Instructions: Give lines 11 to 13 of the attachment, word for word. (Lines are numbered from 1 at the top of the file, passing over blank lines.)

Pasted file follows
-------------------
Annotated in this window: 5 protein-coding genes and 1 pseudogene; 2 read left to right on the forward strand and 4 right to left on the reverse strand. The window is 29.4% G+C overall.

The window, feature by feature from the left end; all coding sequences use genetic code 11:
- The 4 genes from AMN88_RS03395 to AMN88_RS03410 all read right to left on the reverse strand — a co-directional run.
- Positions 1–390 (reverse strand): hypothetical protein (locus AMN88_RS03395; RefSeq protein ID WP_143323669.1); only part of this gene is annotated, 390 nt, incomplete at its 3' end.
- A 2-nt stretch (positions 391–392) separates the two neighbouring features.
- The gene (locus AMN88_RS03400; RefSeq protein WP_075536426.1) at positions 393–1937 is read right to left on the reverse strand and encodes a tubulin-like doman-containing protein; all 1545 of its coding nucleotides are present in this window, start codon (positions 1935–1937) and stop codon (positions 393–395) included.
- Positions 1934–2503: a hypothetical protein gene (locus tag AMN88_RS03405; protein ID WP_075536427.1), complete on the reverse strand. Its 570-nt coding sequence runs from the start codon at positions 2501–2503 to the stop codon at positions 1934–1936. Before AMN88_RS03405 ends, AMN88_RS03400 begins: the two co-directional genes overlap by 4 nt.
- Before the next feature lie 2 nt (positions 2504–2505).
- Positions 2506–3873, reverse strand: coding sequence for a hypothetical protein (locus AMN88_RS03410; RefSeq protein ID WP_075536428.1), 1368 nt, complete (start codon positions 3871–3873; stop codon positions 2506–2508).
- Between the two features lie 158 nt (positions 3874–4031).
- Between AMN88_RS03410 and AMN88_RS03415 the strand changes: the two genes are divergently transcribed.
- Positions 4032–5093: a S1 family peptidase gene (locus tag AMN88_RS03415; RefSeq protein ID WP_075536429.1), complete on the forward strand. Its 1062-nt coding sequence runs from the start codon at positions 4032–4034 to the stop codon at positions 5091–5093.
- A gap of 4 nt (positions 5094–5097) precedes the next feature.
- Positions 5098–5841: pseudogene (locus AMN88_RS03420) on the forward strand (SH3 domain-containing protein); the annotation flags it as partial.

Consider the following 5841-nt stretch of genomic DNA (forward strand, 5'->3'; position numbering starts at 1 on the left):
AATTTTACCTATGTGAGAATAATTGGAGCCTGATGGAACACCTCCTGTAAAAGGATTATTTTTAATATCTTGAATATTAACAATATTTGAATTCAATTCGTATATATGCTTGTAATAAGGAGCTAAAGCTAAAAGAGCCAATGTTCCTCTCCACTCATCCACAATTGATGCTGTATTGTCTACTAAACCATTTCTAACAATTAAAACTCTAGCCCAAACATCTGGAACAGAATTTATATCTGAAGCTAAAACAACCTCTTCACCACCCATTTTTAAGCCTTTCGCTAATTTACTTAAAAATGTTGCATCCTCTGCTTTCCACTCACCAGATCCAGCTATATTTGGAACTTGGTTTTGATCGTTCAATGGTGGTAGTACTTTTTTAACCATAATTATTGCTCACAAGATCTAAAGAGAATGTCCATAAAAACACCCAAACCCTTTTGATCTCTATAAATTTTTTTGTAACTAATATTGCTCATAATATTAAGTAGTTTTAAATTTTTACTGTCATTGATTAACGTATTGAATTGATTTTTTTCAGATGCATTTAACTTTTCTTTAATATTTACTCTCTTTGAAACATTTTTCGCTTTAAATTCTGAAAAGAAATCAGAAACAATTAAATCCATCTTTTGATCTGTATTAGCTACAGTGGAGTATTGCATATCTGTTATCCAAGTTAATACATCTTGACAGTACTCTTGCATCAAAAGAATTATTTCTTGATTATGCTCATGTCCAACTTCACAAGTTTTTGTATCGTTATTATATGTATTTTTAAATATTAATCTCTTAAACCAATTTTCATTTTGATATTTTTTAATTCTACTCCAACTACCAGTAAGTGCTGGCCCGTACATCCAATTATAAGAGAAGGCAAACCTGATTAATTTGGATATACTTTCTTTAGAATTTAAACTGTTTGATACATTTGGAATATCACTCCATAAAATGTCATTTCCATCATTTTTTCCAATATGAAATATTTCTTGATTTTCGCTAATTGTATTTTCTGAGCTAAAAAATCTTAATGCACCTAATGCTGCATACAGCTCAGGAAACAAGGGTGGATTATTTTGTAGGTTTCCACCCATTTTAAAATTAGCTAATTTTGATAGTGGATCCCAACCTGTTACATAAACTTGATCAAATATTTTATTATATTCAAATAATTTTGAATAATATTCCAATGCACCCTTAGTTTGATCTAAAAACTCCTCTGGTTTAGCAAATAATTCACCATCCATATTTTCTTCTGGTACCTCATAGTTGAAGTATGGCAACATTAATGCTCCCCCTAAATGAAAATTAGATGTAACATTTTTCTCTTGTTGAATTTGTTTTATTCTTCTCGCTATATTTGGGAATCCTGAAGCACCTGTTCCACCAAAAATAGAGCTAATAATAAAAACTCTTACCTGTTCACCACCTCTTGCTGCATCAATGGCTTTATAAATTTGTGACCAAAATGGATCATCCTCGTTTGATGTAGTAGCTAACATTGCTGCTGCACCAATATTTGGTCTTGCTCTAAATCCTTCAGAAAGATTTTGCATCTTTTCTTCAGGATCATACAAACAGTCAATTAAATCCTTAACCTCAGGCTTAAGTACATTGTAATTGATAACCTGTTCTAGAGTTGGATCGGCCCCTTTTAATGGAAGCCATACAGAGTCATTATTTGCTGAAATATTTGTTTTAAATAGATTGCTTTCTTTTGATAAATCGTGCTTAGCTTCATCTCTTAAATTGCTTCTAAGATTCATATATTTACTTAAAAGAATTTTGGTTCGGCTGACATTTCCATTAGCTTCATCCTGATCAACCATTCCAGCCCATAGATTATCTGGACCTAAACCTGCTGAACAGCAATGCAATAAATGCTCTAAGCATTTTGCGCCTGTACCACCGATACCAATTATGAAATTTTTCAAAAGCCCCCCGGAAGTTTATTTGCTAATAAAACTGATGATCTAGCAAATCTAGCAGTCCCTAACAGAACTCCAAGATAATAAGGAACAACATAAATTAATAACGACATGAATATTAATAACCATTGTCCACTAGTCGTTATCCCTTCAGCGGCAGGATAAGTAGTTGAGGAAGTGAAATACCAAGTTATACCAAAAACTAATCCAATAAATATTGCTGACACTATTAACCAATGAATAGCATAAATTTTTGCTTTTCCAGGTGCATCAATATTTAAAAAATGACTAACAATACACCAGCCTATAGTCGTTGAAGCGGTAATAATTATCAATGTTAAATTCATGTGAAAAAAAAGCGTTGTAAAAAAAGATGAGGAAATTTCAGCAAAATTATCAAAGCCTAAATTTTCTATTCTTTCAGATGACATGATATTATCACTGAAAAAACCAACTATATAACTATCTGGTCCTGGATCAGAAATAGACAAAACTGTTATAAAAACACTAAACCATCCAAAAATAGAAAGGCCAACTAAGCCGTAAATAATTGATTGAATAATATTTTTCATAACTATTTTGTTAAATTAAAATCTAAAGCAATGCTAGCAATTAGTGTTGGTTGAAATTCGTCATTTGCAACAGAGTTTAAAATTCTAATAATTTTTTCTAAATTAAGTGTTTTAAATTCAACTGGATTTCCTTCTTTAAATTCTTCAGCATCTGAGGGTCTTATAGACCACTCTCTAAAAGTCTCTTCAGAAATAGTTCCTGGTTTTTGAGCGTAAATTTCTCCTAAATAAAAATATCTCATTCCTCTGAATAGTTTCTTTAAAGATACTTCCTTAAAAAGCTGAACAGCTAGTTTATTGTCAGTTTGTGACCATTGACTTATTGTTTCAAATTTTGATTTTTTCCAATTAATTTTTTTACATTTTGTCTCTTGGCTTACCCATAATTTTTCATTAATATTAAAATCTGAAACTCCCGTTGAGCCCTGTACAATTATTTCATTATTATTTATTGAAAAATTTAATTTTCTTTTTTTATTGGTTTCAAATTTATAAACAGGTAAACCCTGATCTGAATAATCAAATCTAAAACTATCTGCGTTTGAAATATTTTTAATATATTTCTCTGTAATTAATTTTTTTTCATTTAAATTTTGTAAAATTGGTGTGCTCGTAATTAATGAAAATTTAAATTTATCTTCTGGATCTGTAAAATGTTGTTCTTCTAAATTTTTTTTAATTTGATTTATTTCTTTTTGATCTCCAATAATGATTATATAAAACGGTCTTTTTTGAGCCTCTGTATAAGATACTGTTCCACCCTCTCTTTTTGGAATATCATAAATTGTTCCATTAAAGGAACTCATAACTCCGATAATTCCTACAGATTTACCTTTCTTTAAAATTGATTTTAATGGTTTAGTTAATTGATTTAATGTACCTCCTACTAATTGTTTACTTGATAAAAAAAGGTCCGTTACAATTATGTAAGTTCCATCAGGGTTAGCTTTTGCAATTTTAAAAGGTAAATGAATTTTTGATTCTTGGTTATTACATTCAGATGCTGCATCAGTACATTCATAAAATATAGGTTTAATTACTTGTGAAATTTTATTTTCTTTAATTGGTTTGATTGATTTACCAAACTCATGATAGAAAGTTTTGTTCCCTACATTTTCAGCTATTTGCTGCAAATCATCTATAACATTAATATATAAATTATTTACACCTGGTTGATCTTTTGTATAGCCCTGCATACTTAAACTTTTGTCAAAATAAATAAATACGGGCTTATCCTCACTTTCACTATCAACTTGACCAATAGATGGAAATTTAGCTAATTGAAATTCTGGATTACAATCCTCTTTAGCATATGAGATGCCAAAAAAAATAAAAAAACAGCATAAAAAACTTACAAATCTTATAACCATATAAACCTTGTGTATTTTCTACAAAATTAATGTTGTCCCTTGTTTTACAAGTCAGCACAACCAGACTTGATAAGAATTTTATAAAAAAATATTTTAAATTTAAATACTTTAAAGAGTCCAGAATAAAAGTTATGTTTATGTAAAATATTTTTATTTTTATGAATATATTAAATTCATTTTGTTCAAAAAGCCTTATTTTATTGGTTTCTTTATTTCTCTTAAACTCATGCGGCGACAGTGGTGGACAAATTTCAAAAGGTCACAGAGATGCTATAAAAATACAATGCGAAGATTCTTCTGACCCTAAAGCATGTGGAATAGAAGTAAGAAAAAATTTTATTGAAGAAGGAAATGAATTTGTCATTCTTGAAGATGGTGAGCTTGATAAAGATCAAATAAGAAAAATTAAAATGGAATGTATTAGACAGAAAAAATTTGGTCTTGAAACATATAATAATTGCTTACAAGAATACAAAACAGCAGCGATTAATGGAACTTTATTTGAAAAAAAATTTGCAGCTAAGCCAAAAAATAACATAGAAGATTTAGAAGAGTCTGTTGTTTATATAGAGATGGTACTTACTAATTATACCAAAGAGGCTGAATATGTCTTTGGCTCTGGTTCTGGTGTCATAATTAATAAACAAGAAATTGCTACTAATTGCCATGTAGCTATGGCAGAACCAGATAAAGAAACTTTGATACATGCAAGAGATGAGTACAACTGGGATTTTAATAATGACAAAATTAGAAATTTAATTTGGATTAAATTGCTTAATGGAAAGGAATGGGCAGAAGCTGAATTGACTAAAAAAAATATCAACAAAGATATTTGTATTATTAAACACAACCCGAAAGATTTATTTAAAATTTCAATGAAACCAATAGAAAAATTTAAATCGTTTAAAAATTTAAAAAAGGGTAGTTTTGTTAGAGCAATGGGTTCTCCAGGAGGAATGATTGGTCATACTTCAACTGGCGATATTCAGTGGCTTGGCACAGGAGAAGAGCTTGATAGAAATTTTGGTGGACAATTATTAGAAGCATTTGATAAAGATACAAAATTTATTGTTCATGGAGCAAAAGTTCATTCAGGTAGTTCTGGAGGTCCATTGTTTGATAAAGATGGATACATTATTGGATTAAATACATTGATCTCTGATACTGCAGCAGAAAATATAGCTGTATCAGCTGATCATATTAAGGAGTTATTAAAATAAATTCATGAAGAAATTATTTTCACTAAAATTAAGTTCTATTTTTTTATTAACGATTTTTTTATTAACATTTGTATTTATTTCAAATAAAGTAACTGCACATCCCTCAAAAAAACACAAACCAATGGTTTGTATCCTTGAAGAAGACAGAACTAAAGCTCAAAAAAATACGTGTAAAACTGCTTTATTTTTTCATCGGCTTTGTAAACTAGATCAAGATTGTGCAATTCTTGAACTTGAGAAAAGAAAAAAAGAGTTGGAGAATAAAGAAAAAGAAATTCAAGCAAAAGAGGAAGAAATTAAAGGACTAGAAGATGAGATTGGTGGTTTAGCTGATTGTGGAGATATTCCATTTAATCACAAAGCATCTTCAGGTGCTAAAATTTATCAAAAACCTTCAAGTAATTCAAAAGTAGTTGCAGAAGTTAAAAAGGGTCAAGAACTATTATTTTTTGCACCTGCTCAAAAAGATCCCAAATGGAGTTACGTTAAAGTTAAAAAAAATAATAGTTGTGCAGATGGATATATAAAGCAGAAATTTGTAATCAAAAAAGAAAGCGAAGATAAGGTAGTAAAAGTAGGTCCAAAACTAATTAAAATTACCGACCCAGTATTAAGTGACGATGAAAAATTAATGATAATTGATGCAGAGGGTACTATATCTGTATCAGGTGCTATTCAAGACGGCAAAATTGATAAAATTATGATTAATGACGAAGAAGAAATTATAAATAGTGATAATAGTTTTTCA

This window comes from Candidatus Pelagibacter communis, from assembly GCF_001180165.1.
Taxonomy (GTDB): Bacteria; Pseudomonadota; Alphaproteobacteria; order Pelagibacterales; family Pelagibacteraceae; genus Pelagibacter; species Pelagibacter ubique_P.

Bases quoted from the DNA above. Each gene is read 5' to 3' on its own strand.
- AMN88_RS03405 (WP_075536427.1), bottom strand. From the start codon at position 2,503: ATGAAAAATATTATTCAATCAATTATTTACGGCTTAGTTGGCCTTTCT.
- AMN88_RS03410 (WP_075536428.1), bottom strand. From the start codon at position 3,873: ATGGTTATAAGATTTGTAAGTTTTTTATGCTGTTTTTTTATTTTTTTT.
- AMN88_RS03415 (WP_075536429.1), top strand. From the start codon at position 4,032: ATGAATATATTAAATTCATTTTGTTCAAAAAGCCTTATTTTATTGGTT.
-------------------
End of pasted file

- Between AMN88_RS03410 and AMN88_RS03415 the strand changes: the two genes are divergently transcribed.
- Positions 4032–5093: a S1 family peptidase gene (locus tag AMN88_RS03415; RefSeq protein ID WP_075536429.1), complete on the forward strand. Its 1062-nt coding sequence runs from the start codon at positions 4032–4034 to the stop codon at positions 5091–5093.
- A gap of 4 nt (positions 5094–5097) precedes the next feature.